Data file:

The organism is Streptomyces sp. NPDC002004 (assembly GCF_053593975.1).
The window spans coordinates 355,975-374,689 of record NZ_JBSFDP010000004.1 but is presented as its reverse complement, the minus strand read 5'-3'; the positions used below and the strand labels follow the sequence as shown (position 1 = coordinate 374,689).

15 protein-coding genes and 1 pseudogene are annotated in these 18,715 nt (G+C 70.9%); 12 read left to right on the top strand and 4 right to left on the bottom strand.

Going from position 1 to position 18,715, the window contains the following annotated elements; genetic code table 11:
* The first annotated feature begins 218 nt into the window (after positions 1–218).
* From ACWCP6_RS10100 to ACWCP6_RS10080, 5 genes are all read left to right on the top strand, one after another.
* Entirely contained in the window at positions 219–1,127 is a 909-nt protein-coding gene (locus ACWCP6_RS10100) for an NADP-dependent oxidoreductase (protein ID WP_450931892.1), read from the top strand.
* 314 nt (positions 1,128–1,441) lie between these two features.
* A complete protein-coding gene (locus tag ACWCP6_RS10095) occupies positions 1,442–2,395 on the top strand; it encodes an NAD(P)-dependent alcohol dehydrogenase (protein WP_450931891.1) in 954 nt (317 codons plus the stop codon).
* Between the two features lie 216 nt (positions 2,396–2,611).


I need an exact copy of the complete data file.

The organism is Streptomyces sp. NPDC002004 (assembly GCF_053593975.1).
The window spans coordinates 355,975-374,689 of record NZ_JBSFDP010000004.1 but is presented as its reverse complement, the minus strand read 5'-3'; the positions used below and the strand labels follow the sequence as shown (position 1 = coordinate 374,689).

15 protein-coding genes and 1 pseudogene are annotated in these 18,715 nt (G+C 70.9%); 12 read left to right on the top strand and 4 right to left on the bottom strand.

Going from position 1 to position 18,715, the window contains the following annotated elements; genetic code table 11:
* The first annotated feature begins 218 nt into the window (after positions 1–218).
* From ACWCP6_RS10100 to ACWCP6_RS10080, 5 genes are all read left to right on the top strand, one after another.
* Entirely contained in the window at positions 219–1,127 is a 909-nt protein-coding gene (locus ACWCP6_RS10100) for an NADP-dependent oxidoreductase (protein ID WP_450931892.1), read from the top strand.
* 314 nt (positions 1,128–1,441) lie between these two features.
* A complete protein-coding gene (locus tag ACWCP6_RS10095) occupies positions 1,442–2,395 on the top strand; it encodes an NAD(P)-dependent alcohol dehydrogenase (protein WP_450931891.1) in 954 nt (317 codons plus the stop codon).
* Between the two features lie 216 nt (positions 2,396–2,611).